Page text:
Is coal ash a hazardous substance? How should the federal government regulate it?
The U.S. Environmental Protection Agency has already received more than 100,000 public comments on these questions, and more keep pouring in today - the deadline for public input on two proposals to regulate coal ash.
The byproduct of coal burned at power plants, coal ash contains contaminants such as mercury, cadmium and arsenic. But it can also be recycled in a variety of products, including concrete, drywall and asphalt.
In May, the EPA suggested either classifying coal ash as a hazardous waste, subject to a heavier regulatory regime with enforcement by state and federal regulators, or designating it as a non-hazardous waste and leaving enforcement to citizen’s suits and the states.
The U.S. Chamber of Commerce doesn’t like either option.
If coal ash is declared a hazardous substance, the Chamber warned, “it will create absurd results, imposing liability on a wide scale and potentially stigmatizing the hundreds if not thousands of facilities on which coal ash has come to be located. This will threaten the robust and environmentally sound [coal ash] beneficial reuse industry.”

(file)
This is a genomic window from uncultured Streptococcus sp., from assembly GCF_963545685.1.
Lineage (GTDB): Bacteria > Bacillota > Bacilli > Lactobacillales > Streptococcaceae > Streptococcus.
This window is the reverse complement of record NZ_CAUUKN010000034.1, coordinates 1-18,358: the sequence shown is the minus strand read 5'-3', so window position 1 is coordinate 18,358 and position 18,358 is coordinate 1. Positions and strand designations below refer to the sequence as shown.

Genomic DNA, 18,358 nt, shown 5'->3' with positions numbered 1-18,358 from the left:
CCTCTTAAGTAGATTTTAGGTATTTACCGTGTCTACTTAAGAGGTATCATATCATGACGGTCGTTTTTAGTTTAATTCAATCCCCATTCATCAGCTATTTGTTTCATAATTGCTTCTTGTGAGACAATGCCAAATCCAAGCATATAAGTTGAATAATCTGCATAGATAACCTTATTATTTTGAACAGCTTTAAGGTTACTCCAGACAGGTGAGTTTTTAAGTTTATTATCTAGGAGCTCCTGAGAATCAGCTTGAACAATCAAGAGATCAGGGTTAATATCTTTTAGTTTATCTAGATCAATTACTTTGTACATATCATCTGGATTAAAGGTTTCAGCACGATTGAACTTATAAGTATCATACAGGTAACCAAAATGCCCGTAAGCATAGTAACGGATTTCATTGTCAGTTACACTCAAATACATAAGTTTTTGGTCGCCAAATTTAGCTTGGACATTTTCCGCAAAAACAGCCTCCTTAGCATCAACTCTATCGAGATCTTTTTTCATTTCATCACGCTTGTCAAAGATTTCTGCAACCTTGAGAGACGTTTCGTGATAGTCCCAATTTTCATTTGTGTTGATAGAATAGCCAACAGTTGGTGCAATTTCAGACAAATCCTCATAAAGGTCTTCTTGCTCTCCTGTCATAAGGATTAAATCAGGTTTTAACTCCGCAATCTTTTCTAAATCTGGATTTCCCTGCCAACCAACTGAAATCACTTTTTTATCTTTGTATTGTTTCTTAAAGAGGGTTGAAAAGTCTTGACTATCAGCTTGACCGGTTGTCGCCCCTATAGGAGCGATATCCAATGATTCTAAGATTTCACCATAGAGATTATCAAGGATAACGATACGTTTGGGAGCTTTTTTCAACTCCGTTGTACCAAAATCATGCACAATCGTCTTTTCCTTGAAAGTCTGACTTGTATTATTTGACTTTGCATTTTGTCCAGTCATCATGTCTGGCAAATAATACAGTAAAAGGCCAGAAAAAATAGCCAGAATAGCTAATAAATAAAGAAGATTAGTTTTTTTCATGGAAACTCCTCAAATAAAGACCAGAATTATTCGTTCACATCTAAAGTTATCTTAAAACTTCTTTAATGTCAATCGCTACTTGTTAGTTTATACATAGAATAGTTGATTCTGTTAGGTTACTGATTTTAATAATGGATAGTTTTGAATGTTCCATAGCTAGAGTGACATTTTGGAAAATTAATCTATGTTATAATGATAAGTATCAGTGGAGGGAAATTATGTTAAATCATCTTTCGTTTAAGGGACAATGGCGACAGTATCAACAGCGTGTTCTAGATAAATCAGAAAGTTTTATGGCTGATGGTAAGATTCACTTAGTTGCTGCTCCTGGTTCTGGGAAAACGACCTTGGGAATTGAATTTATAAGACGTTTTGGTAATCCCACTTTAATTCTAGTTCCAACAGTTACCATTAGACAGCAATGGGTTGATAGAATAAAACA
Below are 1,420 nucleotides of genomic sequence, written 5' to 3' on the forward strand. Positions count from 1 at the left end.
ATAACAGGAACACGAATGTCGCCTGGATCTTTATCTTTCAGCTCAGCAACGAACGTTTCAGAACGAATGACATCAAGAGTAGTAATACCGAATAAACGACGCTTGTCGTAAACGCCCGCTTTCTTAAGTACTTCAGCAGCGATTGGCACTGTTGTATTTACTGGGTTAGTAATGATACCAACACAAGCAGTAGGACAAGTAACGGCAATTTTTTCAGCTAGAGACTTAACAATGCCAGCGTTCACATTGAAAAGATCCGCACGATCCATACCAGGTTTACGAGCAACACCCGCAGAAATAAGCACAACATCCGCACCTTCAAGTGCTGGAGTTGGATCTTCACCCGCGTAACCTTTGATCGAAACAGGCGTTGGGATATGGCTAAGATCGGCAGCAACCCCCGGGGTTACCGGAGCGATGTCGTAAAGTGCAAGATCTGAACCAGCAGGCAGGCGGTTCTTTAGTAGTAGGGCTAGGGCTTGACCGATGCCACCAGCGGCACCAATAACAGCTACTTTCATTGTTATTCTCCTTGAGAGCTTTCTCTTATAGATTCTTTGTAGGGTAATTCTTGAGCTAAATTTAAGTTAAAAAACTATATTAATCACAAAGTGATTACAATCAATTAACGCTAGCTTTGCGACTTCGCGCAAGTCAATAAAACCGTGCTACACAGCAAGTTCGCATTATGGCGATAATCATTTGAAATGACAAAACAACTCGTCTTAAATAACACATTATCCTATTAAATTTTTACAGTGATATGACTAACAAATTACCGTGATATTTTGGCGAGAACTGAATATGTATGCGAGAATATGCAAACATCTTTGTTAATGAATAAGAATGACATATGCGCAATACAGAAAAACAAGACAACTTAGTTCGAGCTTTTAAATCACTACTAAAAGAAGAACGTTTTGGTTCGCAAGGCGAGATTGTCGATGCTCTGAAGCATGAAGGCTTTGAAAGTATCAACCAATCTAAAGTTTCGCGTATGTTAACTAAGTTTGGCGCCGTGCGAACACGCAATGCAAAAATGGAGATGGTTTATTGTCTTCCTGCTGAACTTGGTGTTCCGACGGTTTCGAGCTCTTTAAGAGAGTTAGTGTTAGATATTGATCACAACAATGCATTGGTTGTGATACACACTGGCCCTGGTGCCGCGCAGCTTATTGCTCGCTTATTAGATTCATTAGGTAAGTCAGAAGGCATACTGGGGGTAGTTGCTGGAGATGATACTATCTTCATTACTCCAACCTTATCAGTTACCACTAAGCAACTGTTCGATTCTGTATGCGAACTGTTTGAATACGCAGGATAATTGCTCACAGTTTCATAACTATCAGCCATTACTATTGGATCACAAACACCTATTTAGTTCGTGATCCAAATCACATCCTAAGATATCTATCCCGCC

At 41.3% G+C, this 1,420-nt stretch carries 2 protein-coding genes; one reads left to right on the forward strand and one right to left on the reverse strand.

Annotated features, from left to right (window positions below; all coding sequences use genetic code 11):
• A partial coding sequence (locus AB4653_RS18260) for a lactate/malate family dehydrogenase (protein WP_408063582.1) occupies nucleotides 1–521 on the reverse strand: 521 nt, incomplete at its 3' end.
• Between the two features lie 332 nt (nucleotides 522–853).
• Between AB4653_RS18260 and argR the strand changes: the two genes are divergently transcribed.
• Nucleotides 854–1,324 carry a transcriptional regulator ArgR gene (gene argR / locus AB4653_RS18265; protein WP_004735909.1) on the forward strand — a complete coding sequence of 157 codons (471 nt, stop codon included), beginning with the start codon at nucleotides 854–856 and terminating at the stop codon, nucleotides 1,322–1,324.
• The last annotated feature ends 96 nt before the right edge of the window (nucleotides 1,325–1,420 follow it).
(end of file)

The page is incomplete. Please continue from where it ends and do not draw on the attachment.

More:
Allowing citizen’s suits is just as bad, wrote William Kovacs, senior vice president for the Environment, Technology & Regulatory Affairs Division.
“EPA has elevated citizen suits to a central enforcement role apparently on the premise that litigious, self-interested special interest groups are the functional equivalents of state regulators,” he wrote.
The Sierra Club, which on Wednesday held a rally in front of EPA headquarters, strongly favors the more stringent regulation that would classify coal ash as a hazardous waste.
"As the mother of two young children, I'm calling on the EPA to do the right thing and regulate coal ash as a toxic waste. Far too many children are exposed to this dangerous substance, with devastating consequences to their health, education and well-being," said Mary Kadera, chair of the Sierra Club's Mount Vernon group, in a press release.
According to the club, more than 110,000 people have submitted comments to the EPA through the Sierra Club’s website.
“The people have spoken, and overwhelmingly they spoke out for federally enforceable protections from this toxic waste. We call on the EPA to listen," said Mary Anne Hitt, director of the Sierra Club's Beyond Coal campaign.